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Abstract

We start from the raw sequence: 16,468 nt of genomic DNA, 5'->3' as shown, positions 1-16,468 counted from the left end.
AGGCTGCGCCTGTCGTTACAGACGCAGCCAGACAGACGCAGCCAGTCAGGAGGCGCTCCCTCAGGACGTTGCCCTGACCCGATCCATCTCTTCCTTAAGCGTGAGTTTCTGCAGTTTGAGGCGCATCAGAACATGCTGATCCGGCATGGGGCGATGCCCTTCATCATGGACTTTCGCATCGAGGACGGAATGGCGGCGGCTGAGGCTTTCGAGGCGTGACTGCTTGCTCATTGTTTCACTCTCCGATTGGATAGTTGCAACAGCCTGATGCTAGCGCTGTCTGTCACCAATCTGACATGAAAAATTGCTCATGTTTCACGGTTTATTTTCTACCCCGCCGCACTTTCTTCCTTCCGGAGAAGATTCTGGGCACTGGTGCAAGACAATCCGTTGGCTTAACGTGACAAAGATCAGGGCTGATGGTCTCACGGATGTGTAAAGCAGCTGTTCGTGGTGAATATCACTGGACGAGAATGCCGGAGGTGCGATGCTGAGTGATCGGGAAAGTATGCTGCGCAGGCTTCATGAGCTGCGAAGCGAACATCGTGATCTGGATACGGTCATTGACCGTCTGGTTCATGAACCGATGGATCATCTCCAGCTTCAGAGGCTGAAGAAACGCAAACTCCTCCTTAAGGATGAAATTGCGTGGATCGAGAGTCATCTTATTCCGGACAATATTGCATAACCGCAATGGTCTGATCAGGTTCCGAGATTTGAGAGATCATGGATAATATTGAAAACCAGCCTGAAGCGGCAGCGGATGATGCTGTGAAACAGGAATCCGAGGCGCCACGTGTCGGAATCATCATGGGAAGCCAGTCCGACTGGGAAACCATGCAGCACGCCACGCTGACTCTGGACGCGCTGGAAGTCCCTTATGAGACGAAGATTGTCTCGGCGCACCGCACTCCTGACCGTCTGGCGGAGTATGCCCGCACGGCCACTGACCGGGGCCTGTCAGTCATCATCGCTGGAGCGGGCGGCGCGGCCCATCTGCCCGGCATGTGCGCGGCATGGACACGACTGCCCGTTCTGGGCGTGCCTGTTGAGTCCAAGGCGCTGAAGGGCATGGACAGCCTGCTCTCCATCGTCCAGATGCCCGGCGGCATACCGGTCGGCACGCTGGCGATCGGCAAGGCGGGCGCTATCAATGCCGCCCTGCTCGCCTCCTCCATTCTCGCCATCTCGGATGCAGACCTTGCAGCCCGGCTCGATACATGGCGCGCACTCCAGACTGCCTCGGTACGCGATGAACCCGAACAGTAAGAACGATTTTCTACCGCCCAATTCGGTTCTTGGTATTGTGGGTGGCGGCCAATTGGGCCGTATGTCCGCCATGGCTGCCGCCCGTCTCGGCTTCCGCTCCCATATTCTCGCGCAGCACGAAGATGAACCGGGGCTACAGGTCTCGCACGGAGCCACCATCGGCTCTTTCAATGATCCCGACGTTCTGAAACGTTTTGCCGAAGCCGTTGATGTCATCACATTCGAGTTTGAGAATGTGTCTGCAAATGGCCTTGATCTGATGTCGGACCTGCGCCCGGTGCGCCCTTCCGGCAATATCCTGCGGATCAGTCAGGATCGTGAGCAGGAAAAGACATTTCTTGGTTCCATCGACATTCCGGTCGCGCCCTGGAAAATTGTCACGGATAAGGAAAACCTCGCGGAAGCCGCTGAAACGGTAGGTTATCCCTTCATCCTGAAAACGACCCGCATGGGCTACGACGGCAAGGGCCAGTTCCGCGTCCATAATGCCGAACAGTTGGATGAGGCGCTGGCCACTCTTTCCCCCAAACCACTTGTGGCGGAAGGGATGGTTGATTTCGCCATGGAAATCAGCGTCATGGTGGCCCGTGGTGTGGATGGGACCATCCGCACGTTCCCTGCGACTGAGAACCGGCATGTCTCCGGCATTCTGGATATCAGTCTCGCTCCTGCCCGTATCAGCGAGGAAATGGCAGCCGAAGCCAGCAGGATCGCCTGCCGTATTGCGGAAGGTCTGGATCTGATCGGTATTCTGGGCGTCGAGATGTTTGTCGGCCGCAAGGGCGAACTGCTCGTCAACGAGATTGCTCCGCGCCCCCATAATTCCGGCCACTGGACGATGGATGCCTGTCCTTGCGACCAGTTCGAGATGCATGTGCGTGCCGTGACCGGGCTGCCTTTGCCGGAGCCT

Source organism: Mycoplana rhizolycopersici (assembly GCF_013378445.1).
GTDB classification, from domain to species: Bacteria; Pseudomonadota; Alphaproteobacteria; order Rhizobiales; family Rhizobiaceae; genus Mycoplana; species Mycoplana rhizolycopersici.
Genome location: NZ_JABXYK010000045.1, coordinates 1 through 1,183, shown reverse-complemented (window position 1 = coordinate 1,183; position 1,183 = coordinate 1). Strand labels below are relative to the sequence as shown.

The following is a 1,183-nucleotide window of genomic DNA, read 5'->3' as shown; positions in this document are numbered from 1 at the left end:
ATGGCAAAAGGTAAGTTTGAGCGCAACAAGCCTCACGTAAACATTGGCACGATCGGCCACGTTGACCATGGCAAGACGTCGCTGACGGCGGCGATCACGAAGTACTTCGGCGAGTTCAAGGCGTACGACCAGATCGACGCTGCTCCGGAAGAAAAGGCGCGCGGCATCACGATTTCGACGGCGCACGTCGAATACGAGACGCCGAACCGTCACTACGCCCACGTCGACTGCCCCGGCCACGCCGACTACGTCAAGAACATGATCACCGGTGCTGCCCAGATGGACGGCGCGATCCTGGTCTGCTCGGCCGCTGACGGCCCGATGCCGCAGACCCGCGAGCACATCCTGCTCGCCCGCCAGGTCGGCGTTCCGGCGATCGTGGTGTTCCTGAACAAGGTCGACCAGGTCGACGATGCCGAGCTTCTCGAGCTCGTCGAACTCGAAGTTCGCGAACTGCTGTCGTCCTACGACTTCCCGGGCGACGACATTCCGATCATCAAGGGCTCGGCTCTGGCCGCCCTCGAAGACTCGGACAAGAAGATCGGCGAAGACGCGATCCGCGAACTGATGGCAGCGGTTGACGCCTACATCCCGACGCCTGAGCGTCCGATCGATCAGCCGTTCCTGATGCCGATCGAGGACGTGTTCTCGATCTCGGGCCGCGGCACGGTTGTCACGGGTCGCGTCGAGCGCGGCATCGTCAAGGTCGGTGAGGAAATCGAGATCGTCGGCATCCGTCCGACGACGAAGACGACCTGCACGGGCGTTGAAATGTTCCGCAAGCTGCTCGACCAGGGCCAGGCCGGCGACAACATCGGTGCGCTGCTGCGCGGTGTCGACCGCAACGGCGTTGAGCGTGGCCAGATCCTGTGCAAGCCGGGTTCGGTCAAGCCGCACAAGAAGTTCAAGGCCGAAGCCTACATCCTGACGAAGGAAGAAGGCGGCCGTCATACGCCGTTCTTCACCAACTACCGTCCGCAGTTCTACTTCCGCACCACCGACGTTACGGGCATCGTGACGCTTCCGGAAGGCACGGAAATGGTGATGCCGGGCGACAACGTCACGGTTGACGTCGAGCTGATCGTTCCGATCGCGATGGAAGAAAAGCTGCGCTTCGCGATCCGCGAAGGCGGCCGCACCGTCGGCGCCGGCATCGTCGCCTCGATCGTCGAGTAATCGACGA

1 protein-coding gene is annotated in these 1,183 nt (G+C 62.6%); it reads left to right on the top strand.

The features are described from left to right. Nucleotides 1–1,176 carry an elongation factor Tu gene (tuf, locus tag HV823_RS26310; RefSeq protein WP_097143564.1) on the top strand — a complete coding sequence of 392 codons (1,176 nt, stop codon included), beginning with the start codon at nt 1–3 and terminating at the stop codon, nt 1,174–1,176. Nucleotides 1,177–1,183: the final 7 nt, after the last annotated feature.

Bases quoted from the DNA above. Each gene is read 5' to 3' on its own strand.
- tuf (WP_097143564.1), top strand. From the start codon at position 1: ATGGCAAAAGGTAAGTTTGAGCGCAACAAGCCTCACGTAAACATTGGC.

The aim of the present paper is twofold. One task is to argue that our use of the numerical vocabulary in theory and applications determines the reference of the numerical terms more precisely than up to isomorphism. In particular our use of the numerical vocabulary in modal and counterfactual contexts of application excludes contingent existents as candidate referents for the numerical terms. The second task is to explore the impact of this conclusion on what I call semantic nominalism, which is the view that ordinary physical objects and other contingent existents are eligible to be the referents of numerical terms. I suggest that for semantic nominalism to have a chance we must reform our usage of the numerical vocabulary in modal and counterfactual contexts. I tentatively explore some ways in which this might be done and call attention to some of their costs.